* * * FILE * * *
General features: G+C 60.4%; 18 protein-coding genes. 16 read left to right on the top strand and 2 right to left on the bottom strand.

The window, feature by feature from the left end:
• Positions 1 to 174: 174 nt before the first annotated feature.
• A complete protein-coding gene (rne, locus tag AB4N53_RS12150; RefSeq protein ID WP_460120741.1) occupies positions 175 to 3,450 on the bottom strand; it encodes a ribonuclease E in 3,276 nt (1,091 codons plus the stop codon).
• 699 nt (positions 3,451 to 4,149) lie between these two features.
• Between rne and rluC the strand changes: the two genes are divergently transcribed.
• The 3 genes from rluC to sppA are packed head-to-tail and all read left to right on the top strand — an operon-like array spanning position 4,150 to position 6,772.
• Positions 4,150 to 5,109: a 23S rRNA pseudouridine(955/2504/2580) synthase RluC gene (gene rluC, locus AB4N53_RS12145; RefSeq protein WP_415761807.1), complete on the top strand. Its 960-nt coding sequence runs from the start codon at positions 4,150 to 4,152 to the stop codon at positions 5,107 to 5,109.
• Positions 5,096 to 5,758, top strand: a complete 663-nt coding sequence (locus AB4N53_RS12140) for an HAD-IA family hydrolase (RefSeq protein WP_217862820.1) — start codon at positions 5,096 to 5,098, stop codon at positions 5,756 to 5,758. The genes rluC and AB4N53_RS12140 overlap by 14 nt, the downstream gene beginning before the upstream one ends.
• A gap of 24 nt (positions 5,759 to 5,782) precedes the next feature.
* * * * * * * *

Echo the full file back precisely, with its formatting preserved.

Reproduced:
General features: G+C 60.4%; 18 protein-coding genes. 16 read left to right on the top strand and 2 right to left on the bottom strand.

The window, feature by feature from the left end:
• Positions 1 to 174: 174 nt before the first annotated feature.
• A complete protein-coding gene (rne, locus tag AB4N53_RS12150; RefSeq protein ID WP_460120741.1) occupies positions 175 to 3,450 on the bottom strand; it encodes a ribonuclease E in 3,276 nt (1,091 codons plus the stop codon).
• 699 nt (positions 3,451 to 4,149) lie between these two features.
• Between rne and rluC the strand changes: the two genes are divergently transcribed.
• The 3 genes from rluC to sppA are packed head-to-tail and all read left to right on the top strand — an operon-like array spanning position 4,150 to position 6,772.
• Positions 4,150 to 5,109: a 23S rRNA pseudouridine(955/2504/2580) synthase RluC gene (gene rluC, locus AB4N53_RS12145; RefSeq protein WP_415761807.1), complete on the top strand. Its 960-nt coding sequence runs from the start codon at positions 4,150 to 4,152 to the stop codon at positions 5,107 to 5,109.
• Positions 5,096 to 5,758, top strand: a complete 663-nt coding sequence (locus AB4N53_RS12140) for an HAD-IA family hydrolase (RefSeq protein WP_217862820.1) — start codon at positions 5,096 to 5,098, stop codon at positions 5,756 to 5,758. The genes rluC and AB4N53_RS12140 overlap by 14 nt, the downstream gene beginning before the upstream one ends.
• A gap of 24 nt (positions 5,759 to 5,782) precedes the next feature.